This month’s LGBTQ+ Fiction post includes a bit of a variety of genres, from a lesbian romance graphic novel based on the Arabian Nights, to an M/M romance featuring asexual secret agents, and a fantasy/mystery with a lesbian main character kicking butt and taking names. My upcoming read is a general fiction novel about a young Nigerian boy who is accidentally outed as gay to his super conservative father. While not all of these titles wowed me, I do hope something here will entice you. Happy reading!
Books I’ve Read Recently
Title/Author: The One Hundred Nights of Hero by Isabel Greenberg
Summary: When Cherry’s husband strikes a bargain with his best friend to see if the man can seduce her in one hundred nights, Hero, Cherry’s maid and secret romantic interest, tells stories in order to stall the man from consummating a relationship with Cherry.
Genre/Sub-Genre: Graphic Novel/Fantasy/Romance
Book Format: Hardcover Graphic Novel
Length: 224 pages
LGBTQ+ Orientation: Lesbian
HEA/HFN: Yes, though the ending may be considered tragic, depending on how you look at it.
Abuse/Rape: An implied wish of a male character.
Violence: Some, but it’s very minor.
Ratio of Sex/Plot: Mostly plot.
Well Written/Editor Needed: Well written, though the art wasn’t entirely to my taste.
Would I Re-Read?: Yes
Personal Thoughts: While I wasn’t a fan of the artwork, and the opening scenes didn’t grab my attention, the overall story here is beautiful and a must-read for everyone. This isn’t a story where the characters meet and we watch them fall in love. However, since they are unable to be together in a romantic sense until the end, it is sort of like a romance novel. The main theme here is empowering women to work together for good, getting an education, and supporting each other. The League of Secret Story Tellers is a brilliant, awesome, and beautiful concept for this world. I also love the fact that the maid’s name is Hero.
Title/Author: His Quiet Agent by Ada Maria Soto
Summary: In an attempt to be seen as friendly and outgoing in his secret government security job, Arthur Drams befriends Martin Grove, the agent with strange habits whom no one has spoken to in three years. At the same time Arthur is figuring out his own asexuality.
Genre/Sub-Genre: M/M Romance
Book Format: E-book
Length: 156 pages
LGBTQ+ Orientation: Gay Romantic/Asexual/Demisexual
Violence: Some, but it’s off screen.
Ratio of Sex/Plot: All plot—no sex.
Well Written/Editor Needed: Editor needed, but not enough to detract.
Would I Re-Read?: I’ve probably read this at least five times already!
Personal Thoughts: I know I listed this in my favorites post, and I promise I’ll stop talking about it. . . someday. But honestly, this was my top book of 2017. Since I am asexual myself, I really identified with these characters, even more so, I think, than other ace characters I’ve read in romance novels before. This was a very sweet, quiet romance that also had me on the edge of my seat at times, as parts of Martin’s life are slowly revealed over the course of the book, and then the unthinkable happens, leaving Arthur to wonder if he’ll ever see Martin again. It’s hard to explain this, but because there was no sexual urgency, I felt their emotions that much more. The main characters are complicated, realistic, and beautifully written. I loved it.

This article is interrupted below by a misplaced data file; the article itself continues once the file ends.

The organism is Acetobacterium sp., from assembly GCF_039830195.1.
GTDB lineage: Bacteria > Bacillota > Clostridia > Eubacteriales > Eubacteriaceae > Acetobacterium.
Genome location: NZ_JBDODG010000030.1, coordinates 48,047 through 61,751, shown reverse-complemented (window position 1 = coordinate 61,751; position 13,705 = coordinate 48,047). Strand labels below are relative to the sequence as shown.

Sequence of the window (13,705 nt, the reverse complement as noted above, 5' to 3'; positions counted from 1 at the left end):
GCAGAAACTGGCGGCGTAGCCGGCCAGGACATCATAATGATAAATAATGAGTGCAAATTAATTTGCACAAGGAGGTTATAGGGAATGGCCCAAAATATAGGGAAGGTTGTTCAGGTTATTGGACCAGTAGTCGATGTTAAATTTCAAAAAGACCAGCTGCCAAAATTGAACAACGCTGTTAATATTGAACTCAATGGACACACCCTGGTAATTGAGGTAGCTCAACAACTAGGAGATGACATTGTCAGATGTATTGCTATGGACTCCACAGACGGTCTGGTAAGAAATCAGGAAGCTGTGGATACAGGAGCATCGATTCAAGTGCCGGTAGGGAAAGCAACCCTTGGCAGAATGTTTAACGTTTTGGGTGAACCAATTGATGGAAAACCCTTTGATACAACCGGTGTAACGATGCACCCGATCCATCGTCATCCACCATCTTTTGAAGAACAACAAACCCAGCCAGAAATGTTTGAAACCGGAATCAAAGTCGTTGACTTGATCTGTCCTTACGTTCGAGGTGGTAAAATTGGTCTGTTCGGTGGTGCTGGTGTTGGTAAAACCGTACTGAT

Title/Author: The Year of the Knife by G.D. Penman
Summary: Agent “Sully” Sullivan is one of the top cops in the Imperial Bureau of Investigation, a veteran witch of the British Empire who isn't afraid to use her magical skills to crack a case. But Sully might need more than a good education and raw power to stop the string of grisly murders that have been springing up across the American Colonies.
Book Format: Paper
LGBTQ+ Orientation: Lesbian
Violence: There is a lot of violence in this and some might even be considered pointless.
Well written/Editor Needed: Editor needed.
Would I Recommend?: No
Personal thoughts: I really wanted to like this one, but right from the start, I was turned off by the writing, which leaves a lot to be desired, and the fact that I couldn’t seem to care much for the main character. There are many long passages simply telling me what was happening, or giving me a world-building history lesson, that felt very dry and still left me confused. I also wasn’t sure why the demons and controlled humans had to speak out loud in all capitals or in a mix of letters like “WE ArE cOMInG BaCK!” It was very distracting. The main character, Sully, is also not very likable because she’s unsympathetic and shows no remorse for anyone she’s killed, whether on purpose or by accident. Even her romantic exploits lack any kind of romantic feel. The ending was a huge twist I never saw coming that left me even more confused about why so many people had to die for “the greater good”. In short, this one just wasn’t for me, though it appears I’m in the minority, as online reviews seem to be mostly favorable.
Books I’m Looking Forward to Reading
Title/Author: Speak No Evil by Uzodinma Iweala
Summary: Niru has a painful secret: he is queer—an abominable sin to his conservative Nigerian parents. No one knows except Meredith, his best friend. When his father accidentally discovers Niru is gay, the fallout is brutal and swift. As the two friends struggle to reconcile their desires against the expectations and institutions that seek to define them, they find themselves speeding toward a future more violent and senseless than they can imagine.
Genre/Sub-Genre: General Fiction
LGBTQ+ Orientation: Gay
Reasons I’m Excited About It: First of all, this includes a gay person of color. Second of all, I admit to being very curious about this violent future the friends are speeding toward, and what that really means for them. I am seriously hoping no one dies in the end, which historically, has been a staple ending of LGBTQ+ books.